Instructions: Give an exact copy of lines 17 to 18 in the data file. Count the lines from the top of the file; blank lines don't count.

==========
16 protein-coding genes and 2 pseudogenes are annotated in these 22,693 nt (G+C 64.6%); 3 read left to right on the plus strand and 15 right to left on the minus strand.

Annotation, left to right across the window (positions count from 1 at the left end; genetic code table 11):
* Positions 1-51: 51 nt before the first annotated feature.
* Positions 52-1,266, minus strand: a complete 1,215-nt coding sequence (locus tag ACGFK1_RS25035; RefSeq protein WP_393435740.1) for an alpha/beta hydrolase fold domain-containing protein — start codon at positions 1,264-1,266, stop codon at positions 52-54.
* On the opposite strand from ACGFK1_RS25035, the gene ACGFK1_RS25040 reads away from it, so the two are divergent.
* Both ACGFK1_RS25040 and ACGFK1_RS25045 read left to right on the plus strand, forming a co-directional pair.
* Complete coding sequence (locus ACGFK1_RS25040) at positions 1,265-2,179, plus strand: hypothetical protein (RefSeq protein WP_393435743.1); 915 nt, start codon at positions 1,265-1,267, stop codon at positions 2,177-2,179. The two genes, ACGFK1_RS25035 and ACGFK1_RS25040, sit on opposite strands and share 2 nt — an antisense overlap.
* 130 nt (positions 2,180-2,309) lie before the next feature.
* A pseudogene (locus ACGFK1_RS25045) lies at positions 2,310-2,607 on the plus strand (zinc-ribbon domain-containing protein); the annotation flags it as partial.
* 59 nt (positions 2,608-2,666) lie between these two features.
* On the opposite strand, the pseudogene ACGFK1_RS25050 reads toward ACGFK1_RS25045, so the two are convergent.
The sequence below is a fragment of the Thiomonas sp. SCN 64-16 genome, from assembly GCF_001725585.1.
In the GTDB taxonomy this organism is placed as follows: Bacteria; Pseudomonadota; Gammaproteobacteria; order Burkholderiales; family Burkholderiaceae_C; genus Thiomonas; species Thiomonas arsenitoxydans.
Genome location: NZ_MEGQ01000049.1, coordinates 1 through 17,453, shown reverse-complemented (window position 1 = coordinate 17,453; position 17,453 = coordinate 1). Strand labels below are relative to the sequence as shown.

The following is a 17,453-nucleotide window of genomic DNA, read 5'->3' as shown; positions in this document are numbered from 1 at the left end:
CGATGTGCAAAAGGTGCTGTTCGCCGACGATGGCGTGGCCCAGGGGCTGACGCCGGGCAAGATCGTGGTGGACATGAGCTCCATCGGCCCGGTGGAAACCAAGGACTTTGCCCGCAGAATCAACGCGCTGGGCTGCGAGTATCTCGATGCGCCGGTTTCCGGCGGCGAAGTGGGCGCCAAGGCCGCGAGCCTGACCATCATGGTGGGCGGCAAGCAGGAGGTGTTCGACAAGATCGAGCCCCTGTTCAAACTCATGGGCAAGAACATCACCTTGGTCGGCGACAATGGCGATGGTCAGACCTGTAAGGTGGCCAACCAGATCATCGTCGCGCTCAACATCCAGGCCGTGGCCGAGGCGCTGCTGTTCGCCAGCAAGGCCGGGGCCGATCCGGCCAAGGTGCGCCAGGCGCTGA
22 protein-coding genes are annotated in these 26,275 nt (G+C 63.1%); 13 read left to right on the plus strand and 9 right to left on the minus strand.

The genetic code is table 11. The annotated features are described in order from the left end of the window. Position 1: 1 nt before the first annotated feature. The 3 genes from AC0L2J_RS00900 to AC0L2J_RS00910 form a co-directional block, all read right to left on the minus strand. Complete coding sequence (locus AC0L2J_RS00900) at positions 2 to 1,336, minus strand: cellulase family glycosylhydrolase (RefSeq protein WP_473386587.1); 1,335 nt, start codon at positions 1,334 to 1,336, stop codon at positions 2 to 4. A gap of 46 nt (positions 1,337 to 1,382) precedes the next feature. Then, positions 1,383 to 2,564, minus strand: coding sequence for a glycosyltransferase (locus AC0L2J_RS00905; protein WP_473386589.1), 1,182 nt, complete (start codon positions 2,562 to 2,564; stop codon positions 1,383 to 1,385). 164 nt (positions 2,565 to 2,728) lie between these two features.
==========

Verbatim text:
22 protein-coding genes are annotated in these 26,275 nt (G+C 63.1%); 13 read left to right on the plus strand and 9 right to left on the minus strand.

The genetic code is table 11. The annotated features are described in order from the left end of the window. Position 1: 1 nt before the first annotated feature. The 3 genes from AC0L2J_RS00900 to AC0L2J_RS00910 form a co-directional block, all read right to left on the minus strand. Complete coding sequence (locus AC0L2J_RS00900) at positions 2 to 1,336, minus strand: cellulase family glycosylhydrolase (RefSeq protein WP_473386587.1); 1,335 nt, start codon at positions 1,334 to 1,336, stop codon at positions 2 to 4. A gap of 46 nt (positions 1,337 to 1,382) precedes the next feature. Then, positions 1,383 to 2,564, minus strand: coding sequence for a glycosyltransferase (locus AC0L2J_RS00905; protein WP_473386589.1), 1,182 nt, complete (start codon positions 2,562 to 2,564; stop codon positions 1,383 to 1,385). 164 nt (positions 2,565 to 2,728) lie between these two features.